“It would be a conflict of interest, we believe, to have representatives of various interest groups, regardless of their positions, as official members of the working group,” White House Press Secretary Dee Dee Myers said.
“No official representatives of any interest groups have a seat” on the task force, Myers added.
Dr. James S. Todd, the AMA’s executive vice president, said the group’s objectives had been “misunderstood.”
“Clearly, we are not entitled to, nor do we seek a seat--what we are asking for is input into the working group. We’re going to be the group that will have to implement whatever reform comes along. We do have a lot of data and hands-on experience in the delivery of health care, and we think that ought to be valuable as these groups are developing their options,” he said.
White House officials insisted that the task force and its working groups have sought out information and ideas from all segments of the health care industry. But at the same time, they have tried to keep organized interest groups at arms length, fearing that too close an involvement with them would taint the final proposal in the public’s eye and could limit the Administration’s flexibility.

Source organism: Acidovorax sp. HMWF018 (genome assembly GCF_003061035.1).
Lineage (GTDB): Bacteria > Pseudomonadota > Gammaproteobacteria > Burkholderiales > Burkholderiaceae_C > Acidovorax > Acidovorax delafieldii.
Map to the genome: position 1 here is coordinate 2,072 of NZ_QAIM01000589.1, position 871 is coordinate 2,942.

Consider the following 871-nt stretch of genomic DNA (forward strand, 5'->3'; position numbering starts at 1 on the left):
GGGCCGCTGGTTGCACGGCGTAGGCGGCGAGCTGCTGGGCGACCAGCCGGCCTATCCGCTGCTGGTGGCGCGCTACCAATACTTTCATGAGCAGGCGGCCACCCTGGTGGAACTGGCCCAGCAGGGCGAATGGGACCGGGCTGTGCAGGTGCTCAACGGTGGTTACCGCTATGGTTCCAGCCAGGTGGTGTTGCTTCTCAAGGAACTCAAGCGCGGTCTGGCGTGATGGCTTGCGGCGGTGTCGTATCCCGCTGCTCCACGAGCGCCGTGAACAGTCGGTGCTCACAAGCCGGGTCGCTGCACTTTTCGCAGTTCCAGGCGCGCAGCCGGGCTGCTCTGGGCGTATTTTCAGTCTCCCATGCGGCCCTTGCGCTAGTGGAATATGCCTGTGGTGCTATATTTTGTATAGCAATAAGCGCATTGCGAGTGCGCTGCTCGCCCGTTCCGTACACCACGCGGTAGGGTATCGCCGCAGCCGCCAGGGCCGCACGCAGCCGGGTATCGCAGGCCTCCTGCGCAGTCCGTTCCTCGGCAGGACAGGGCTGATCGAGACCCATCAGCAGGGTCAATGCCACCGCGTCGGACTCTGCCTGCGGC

As a result, the AMA and other major health industry groups have been complaining loudly that they have been left outside Administration deliberations. The consultations with medical groups so far have been “predominantly token contact,” Todd complained.
“We have met with Mr. Magaziner. He had a group of the specialty societies in, including the AMA, and it was ‘show and tell.’ I’ve met with Shalala, and it was cordial--but there wasn’t any opportunity for real give-and-take,” he said.
Over the past half century, starting with its opposition to a plan put forward by President Harry S. Truman, the AMA repeatedly has helped block health reform proposals. But the organization has substantially moderated its positions, Todd told Magaziner in his letter. “We know that the status quo must go,” he wrote.
Times staff writer Marlene Cimons contributed to this story.